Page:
BT has built the network between Cambridge and the BT Labs in Adastral Park, Ipswich
The fibre runs from Cambridge via quantum ârepeater stationsâ at Bury St Edmunds and Newmarket before making its way to the BT Labs in less than a thousandth of a second.
The network link, which is capable of transferring 500Gbps of data, is also said to be virtually âun-hackableâ.
The link is a joint initiative of BT and the Quantum Communications Hub, led by the University of York – one of four Hubs in the UK National Quantum Technologies Programme. The Hub is a collaboration between eight UK universities, private companies, and public sector stakeholders that have common interests in the exploitation quantum physics for the development of secure communications technologies and services.
Professor Tim Spiller, Director of the EPSRC Quantum Communications Hub said: âWe know that QKD technology works. The importance of this network is the demonstration of its operation to potential end users and customers in a practical network environment, in order to stimulate market pull.â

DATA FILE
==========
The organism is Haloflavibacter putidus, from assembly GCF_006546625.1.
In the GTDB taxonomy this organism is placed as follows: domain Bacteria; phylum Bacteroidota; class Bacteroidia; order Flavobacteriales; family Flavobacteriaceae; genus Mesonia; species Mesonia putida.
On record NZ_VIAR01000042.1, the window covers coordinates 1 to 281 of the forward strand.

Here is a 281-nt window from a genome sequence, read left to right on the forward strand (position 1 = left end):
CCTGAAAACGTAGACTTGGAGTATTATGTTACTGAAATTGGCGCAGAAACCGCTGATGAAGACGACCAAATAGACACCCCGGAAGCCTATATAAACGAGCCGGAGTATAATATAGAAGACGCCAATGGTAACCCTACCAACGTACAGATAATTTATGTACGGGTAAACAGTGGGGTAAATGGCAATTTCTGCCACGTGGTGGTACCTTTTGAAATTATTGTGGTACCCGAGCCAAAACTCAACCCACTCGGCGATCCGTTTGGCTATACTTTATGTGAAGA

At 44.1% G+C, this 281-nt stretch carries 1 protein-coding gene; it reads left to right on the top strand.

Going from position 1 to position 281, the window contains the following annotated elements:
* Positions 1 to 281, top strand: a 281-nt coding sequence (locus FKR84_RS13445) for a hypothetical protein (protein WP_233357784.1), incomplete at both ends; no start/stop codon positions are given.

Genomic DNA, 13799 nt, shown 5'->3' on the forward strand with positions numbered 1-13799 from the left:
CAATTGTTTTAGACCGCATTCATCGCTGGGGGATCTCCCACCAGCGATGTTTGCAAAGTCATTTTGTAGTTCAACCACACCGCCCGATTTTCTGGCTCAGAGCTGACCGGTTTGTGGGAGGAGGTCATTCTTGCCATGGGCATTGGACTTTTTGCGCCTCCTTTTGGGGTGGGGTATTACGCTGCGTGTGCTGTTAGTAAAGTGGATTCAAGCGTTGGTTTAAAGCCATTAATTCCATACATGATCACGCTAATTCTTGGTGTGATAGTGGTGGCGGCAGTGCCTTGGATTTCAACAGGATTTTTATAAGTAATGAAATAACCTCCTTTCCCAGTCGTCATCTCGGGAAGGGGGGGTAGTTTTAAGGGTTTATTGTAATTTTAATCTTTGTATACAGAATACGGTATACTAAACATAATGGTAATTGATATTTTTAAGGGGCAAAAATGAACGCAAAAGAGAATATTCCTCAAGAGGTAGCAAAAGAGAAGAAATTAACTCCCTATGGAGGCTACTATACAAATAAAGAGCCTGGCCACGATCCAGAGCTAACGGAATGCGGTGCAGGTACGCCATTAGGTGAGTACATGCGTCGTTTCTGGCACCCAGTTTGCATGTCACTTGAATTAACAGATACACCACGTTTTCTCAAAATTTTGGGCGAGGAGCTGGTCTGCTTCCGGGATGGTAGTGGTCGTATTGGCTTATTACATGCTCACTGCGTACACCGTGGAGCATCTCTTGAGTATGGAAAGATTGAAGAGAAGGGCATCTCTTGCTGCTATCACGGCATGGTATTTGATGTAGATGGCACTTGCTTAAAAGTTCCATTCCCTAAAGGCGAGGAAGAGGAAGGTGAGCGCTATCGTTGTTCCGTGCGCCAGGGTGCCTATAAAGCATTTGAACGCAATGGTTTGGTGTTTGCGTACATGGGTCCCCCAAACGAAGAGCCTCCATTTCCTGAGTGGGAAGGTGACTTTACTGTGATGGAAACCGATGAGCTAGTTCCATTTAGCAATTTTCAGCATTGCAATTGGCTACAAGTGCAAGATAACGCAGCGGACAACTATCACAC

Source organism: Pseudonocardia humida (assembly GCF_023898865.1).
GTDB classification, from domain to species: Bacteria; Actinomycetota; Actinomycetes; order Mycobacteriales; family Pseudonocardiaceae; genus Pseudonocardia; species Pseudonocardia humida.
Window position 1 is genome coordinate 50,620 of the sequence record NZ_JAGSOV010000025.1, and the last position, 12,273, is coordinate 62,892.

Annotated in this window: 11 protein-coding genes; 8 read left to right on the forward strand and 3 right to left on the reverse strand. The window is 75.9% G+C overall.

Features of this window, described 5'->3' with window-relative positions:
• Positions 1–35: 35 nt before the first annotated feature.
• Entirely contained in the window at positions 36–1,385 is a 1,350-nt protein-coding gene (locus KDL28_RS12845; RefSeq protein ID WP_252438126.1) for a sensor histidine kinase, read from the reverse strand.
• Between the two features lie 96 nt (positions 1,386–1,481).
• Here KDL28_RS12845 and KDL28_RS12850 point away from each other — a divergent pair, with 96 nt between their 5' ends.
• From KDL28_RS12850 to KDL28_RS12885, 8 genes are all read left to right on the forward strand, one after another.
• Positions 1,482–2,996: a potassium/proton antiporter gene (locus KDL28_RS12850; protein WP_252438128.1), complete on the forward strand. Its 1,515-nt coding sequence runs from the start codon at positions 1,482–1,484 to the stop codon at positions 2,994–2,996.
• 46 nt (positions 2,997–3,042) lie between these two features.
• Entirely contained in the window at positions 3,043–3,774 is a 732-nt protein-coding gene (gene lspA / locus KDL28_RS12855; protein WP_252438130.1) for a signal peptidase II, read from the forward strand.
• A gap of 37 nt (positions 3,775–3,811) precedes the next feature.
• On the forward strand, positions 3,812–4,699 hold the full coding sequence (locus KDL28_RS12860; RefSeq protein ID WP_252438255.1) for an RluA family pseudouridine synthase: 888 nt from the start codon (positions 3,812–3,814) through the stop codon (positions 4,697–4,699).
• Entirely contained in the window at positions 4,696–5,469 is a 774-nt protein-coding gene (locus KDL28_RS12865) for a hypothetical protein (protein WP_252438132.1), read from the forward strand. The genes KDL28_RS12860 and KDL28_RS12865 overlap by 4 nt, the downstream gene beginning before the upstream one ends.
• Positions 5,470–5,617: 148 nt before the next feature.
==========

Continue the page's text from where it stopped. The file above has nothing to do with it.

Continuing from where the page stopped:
Professor Ian White, Head of Photonics Research at the University of Cambridge said: âThis quantum-secured network is an excellent example of the large scale collaborative research that is feasible because of the creation of the UKâs Quantum Communications Hub. The network will allow detailed analysis of the potential for this new technology to enhance security in advanced communication networks.â
Professor Tim Whitley, BTâs Managing Director of Research & Innovation said: âWith the huge growth in cyber-attacks across the UK, itâs more important than ever before that we continue to develop ways to protect the most critical data.
âBT has a long history of pioneering innovation so Iâm delighted that weâre able to announce this major breakthrough in the field of quantum communications. This is a brilliant example of how academia and business can work together to develop ultra-secure networks to give us the confidence we need in our future digital economy.â